"It makes the performances sharper because everyone realizes that they're sort of working toward something that a lot of people will see and that a lot of people will consider to be somewhat special," Boatman told TV Guide Online just hours before the taping. "You sort of ride on the crest of a wave of excitement and it tends to make the show better.
"It's more than the fact that he's leaving or that any one actor is leaving," Boatman says of Fox, who's exiting the show to focus on his real-life battle with Parkinson's disease. Next season, the show will move production from New York to Los Angeles and add star Charlie Sheen. "It's sort of the end of a hugely important experience in my life. I'm sure whatever happens in Los Angeles will be great, but whatever it is, it will be different."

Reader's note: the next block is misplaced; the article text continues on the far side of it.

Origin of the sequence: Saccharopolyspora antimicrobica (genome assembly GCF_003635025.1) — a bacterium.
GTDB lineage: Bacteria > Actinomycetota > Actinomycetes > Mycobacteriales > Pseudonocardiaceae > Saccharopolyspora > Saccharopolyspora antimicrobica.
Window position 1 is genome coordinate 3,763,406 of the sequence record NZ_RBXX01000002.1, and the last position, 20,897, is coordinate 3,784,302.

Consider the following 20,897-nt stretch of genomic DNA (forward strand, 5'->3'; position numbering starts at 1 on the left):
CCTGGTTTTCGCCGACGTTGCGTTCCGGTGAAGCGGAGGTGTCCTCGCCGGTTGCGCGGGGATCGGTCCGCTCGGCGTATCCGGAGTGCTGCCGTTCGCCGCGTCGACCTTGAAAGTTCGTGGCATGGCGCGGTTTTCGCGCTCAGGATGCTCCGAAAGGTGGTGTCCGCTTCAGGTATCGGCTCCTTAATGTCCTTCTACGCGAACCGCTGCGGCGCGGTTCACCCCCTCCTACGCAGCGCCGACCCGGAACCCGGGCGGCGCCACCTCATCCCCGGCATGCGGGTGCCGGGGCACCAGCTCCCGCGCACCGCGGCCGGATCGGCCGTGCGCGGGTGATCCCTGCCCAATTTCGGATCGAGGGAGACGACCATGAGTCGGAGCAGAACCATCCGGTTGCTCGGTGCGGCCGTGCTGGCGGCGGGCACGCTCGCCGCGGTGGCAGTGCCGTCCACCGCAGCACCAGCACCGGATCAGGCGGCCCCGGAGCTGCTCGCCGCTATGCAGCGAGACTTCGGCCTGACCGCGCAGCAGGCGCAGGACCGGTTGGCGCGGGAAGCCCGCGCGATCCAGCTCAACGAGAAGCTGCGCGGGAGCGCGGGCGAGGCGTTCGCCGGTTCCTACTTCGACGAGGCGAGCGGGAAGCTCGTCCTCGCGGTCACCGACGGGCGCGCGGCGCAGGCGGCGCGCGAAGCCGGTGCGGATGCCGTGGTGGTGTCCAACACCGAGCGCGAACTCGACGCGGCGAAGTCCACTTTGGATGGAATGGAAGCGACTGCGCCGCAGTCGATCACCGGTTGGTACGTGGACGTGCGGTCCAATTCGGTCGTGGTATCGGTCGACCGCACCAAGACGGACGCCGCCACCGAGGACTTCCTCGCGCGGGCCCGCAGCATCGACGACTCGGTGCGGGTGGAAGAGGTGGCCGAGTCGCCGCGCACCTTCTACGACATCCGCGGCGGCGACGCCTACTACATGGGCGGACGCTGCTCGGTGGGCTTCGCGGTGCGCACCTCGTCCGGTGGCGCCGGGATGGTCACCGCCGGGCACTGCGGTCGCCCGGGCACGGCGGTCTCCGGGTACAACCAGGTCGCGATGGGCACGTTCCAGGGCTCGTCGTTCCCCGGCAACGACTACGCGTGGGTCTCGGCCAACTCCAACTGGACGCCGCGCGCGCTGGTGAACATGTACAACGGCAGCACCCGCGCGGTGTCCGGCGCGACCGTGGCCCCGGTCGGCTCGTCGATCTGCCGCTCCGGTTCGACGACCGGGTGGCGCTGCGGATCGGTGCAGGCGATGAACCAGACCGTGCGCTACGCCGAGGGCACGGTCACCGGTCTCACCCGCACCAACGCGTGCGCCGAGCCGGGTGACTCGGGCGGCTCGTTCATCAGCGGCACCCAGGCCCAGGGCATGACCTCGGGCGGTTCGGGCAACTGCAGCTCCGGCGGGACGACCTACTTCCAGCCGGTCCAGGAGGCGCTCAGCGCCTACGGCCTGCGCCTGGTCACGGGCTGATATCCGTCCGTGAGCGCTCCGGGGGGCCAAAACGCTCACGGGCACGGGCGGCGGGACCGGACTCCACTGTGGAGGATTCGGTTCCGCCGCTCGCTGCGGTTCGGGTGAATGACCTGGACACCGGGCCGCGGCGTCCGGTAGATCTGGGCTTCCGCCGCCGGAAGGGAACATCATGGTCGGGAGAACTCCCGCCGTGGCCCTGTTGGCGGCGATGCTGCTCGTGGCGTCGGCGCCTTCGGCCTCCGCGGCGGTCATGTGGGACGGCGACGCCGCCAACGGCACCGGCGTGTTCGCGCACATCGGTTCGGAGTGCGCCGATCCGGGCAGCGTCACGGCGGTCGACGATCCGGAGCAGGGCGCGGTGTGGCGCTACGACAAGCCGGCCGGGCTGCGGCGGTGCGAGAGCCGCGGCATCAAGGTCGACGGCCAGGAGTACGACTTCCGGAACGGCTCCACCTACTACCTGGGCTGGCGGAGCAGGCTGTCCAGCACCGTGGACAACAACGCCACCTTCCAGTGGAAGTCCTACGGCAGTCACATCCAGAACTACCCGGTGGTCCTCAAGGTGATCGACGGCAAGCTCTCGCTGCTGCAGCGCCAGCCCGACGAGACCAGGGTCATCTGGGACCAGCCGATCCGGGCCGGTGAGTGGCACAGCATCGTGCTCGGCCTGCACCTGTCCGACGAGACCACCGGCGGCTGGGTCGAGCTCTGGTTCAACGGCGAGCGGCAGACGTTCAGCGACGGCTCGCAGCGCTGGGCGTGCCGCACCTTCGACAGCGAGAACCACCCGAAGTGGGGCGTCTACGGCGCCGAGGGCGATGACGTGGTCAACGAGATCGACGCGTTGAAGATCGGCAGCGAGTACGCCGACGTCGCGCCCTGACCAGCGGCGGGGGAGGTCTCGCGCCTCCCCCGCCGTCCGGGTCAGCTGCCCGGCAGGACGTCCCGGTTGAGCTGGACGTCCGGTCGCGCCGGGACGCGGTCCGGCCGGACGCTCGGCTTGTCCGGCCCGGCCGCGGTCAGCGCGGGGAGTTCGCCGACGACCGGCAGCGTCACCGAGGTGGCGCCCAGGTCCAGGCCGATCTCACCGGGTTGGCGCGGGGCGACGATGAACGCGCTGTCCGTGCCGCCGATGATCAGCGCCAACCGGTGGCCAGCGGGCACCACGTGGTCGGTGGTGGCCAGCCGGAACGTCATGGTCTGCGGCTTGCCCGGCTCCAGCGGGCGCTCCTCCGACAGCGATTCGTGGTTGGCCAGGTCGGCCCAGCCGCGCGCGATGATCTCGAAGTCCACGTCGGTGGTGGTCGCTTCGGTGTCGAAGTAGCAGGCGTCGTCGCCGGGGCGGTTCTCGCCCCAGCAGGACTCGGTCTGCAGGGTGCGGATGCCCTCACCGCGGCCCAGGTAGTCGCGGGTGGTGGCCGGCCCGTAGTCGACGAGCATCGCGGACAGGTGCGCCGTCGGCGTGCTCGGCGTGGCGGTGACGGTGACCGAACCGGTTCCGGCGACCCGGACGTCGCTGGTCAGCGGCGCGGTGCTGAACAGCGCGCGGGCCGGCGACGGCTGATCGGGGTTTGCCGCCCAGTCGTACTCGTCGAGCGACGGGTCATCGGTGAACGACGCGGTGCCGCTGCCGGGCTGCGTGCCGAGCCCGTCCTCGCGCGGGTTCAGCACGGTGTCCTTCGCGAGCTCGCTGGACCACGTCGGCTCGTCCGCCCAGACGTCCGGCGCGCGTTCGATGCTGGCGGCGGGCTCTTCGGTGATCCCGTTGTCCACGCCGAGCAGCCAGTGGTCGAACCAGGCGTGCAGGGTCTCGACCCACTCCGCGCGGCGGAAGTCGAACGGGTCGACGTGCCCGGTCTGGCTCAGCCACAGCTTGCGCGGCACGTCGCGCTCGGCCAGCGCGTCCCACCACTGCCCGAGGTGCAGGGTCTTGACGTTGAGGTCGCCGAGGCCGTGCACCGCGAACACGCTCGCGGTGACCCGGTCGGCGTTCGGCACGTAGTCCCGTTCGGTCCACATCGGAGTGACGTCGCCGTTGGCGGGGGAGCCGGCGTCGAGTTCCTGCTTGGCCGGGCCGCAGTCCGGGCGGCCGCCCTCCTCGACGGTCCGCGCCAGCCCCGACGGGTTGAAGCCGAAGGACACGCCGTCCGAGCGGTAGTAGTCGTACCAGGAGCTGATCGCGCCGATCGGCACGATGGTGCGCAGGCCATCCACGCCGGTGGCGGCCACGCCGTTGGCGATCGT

Boatman, who began his TV career as a regular on China Beach back in 1988, also told TV Guide Online that he was happy to learn the Vietnam war drama will be joining TV Land's regular lineup on May 1 (weekdays, 2 pm/ET). The actor says he has nothing but good memories about the series, minus a few 20-hour workdays and the occasional discomfort that comes with watching his acting skills at age 21.
"I think I've changed a lot because acting is one mode of expression that you become better at as you get older," he says. "Acting is all about life experience and I think actors become richer and deeper as they get older. I had the fire of youth, the energy of not knowing what the hell I was doing. A lot of it was just nervous energy. I had more fear at the time. You're always afraid, especially when you're a younger actor, that you're going to get fired."